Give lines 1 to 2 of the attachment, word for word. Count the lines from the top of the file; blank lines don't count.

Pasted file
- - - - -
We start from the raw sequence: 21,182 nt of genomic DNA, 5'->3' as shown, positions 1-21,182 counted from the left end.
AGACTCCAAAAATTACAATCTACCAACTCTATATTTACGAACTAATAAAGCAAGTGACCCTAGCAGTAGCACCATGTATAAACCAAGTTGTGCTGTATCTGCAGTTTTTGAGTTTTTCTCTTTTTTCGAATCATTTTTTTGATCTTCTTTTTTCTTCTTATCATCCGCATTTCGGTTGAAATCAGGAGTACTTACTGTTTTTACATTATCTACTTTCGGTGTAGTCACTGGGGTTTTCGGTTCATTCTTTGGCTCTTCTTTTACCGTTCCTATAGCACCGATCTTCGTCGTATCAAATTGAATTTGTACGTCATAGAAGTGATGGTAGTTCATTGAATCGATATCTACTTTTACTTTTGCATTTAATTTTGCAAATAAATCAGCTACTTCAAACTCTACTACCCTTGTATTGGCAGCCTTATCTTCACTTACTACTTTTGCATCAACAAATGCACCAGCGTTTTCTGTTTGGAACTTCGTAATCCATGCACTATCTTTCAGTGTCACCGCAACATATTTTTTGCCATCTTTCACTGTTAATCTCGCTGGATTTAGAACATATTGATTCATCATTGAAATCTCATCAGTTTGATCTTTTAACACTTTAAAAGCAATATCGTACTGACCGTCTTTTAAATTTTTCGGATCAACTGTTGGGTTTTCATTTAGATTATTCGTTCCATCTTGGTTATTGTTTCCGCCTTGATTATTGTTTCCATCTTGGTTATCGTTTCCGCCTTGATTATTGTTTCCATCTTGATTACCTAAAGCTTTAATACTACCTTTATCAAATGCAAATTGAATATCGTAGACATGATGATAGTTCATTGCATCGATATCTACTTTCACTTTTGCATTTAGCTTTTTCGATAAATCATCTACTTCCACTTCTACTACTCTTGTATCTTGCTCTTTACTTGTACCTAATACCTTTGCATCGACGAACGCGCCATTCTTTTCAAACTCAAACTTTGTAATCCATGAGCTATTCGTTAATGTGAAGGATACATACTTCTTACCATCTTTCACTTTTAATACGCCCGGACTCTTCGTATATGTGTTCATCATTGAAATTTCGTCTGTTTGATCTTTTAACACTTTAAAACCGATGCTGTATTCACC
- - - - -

We start from the raw sequence: 21,182 nt of genomic DNA, 5'->3' as shown, positions 1-21,182 counted from the left end.
AGACTCCAAAAATTACAATCTACCAACTCTATATTTACGAACTAATAAAGCAAGTGACCCTAGCAGTAGCACCATGTATAAACCAAGTTGTGCTGTATCTGCAGTTTTTGAGTTTTTCTCTTTTTTCGAATCATTTTTTTGATCTTCTTTTTTCTTCTTATCATCCGCATTTCGGTTGAAATCAGGAGTACTTACTGTTTTTACATTATCTACTTTCGGTGTAGTCACTGGGGTTTTCGGTTCATTCTTTGGCTCTTCTTTTACCGTTCCTATAGCACCGATCTTCGTCGTATCAAATTGAATTTGTACGTCATAGAAGTGATGGTAGTTCATTGAATCGATATCTACTTTTACTTTTGCATTTAATTTTGCAAATAAATCAGCTACTTCAAACTCTACTACCCTTGTATTGGCAGCCTTATCTTCACTTACTACTTTTGCATCAACAAATGCACCAGCGTTTTCTGTTTGGAACTTCGTAATCCATGCACTATCTTTCAGTGTCACCGCAACATATTTTTTGCCATCTTTCACTGTTAATCTCGCTGGATTTAGAACATATTGATTCATCATTGAAATCTCATCAGTTTGATCTTTTAACACTTTAAAAGCAATATCGTACTGACCGTCTTTTAAATTTTTCGGATCAACTGTTGGGTTTTCATTTAGATTATTCGTTCCATCTTGGTTATTGTTTCCGCCTTGATTATTGTTTCCATCTTGGTTATCGTTTCCGCCTTGATTATTGTTTCCATCTTGATTACCTAAAGCTTTAATACTACCTTTATCAAATGCAAATTGAATATCGTAGACATGATGATAGTTCATTGCATCGATATCTACTTTCACTTTTGCATTTAGCTTTTTCGATAAATCATCTACTTCCACTTCTACTACTCTTGTATCTTGCTCTTTACTTGTACCTAATACCTTTGCATCGACGAACGCGCCATTCTTTTCAAACTCAAACTTTGTAATCCATGAGCTATTCGTTAATGTGAAGGATACATACTTCTTACCATCTTTCACTTTTAATACGCCCGGACTCTTCGTATATGTGTTCATCATTGAAATTTCGTCTGTTTGATCTTTTAACACTTTAAAACCGATGCTGTATTCACC